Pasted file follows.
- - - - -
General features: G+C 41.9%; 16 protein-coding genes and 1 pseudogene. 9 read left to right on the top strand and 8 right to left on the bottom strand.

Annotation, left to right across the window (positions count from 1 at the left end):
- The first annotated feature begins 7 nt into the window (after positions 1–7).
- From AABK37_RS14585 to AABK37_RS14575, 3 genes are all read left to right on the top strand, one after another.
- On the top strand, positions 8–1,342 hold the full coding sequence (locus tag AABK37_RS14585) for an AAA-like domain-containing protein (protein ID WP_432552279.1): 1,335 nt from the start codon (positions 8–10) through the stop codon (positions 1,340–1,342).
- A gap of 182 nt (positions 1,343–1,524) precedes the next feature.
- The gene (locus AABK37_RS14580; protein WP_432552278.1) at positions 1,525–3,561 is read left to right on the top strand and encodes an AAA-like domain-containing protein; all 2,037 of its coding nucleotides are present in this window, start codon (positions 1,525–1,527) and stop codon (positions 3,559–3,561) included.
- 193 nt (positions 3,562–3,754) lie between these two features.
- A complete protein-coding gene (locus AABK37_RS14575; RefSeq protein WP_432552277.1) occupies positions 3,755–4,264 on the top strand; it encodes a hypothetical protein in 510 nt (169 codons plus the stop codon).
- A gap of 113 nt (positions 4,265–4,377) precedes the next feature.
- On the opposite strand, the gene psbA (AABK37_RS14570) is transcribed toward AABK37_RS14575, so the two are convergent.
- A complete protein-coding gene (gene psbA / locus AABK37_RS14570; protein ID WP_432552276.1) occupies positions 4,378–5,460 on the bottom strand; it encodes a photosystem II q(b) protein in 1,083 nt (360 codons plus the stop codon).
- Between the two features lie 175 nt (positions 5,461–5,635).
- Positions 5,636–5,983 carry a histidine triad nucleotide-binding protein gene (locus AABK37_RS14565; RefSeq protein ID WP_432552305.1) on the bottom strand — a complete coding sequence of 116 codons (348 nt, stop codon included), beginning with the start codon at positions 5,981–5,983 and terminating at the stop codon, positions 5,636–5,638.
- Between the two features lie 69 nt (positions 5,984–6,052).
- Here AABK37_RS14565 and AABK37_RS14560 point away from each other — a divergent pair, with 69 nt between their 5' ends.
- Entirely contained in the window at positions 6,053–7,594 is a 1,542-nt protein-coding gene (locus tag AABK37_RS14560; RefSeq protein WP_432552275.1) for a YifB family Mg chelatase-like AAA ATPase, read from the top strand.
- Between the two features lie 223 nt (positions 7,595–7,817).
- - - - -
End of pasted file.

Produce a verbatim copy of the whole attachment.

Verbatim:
General features: G+C 41.9%; 16 protein-coding genes and 1 pseudogene. 9 read left to right on the top strand and 8 right to left on the bottom strand.

Annotation, left to right across the window (positions count from 1 at the left end):
- The first annotated feature begins 7 nt into the window (after positions 1–7).
- From AABK37_RS14585 to AABK37_RS14575, 3 genes are all read left to right on the top strand, one after another.
- On the top strand, positions 8–1,342 hold the full coding sequence (locus tag AABK37_RS14585) for an AAA-like domain-containing protein (protein ID WP_432552279.1): 1,335 nt from the start codon (positions 8–10) through the stop codon (positions 1,340–1,342).
- A gap of 182 nt (positions 1,343–1,524) precedes the next feature.
- The gene (locus AABK37_RS14580; protein WP_432552278.1) at positions 1,525–3,561 is read left to right on the top strand and encodes an AAA-like domain-containing protein; all 2,037 of its coding nucleotides are present in this window, start codon (positions 1,525–1,527) and stop codon (positions 3,559–3,561) included.
- 193 nt (positions 3,562–3,754) lie between these two features.
- A complete protein-coding gene (locus AABK37_RS14575; RefSeq protein WP_432552277.1) occupies positions 3,755–4,264 on the top strand; it encodes a hypothetical protein in 510 nt (169 codons plus the stop codon).
- A gap of 113 nt (positions 4,265–4,377) precedes the next feature.
- On the opposite strand, the gene psbA (AABK37_RS14570) is transcribed toward AABK37_RS14575, so the two are convergent.
- A complete protein-coding gene (gene psbA / locus AABK37_RS14570; protein ID WP_432552276.1) occupies positions 4,378–5,460 on the bottom strand; it encodes a photosystem II q(b) protein in 1,083 nt (360 codons plus the stop codon).
- Between the two features lie 175 nt (positions 5,461–5,635).
- Positions 5,636–5,983 carry a histidine triad nucleotide-binding protein gene (locus AABK37_RS14565; RefSeq protein ID WP_432552305.1) on the bottom strand — a complete coding sequence of 116 codons (348 nt, stop codon included), beginning with the start codon at positions 5,981–5,983 and terminating at the stop codon, positions 5,636–5,638.
- Between the two features lie 69 nt (positions 5,984–6,052).
- Here AABK37_RS14565 and AABK37_RS14560 point away from each other — a divergent pair, with 69 nt between their 5' ends.
- Entirely contained in the window at positions 6,053–7,594 is a 1,542-nt protein-coding gene (locus tag AABK37_RS14560; RefSeq protein WP_432552275.1) for a YifB family Mg chelatase-like AAA ATPase, read from the top strand.
- Between the two features lie 223 nt (positions 7,595–7,817).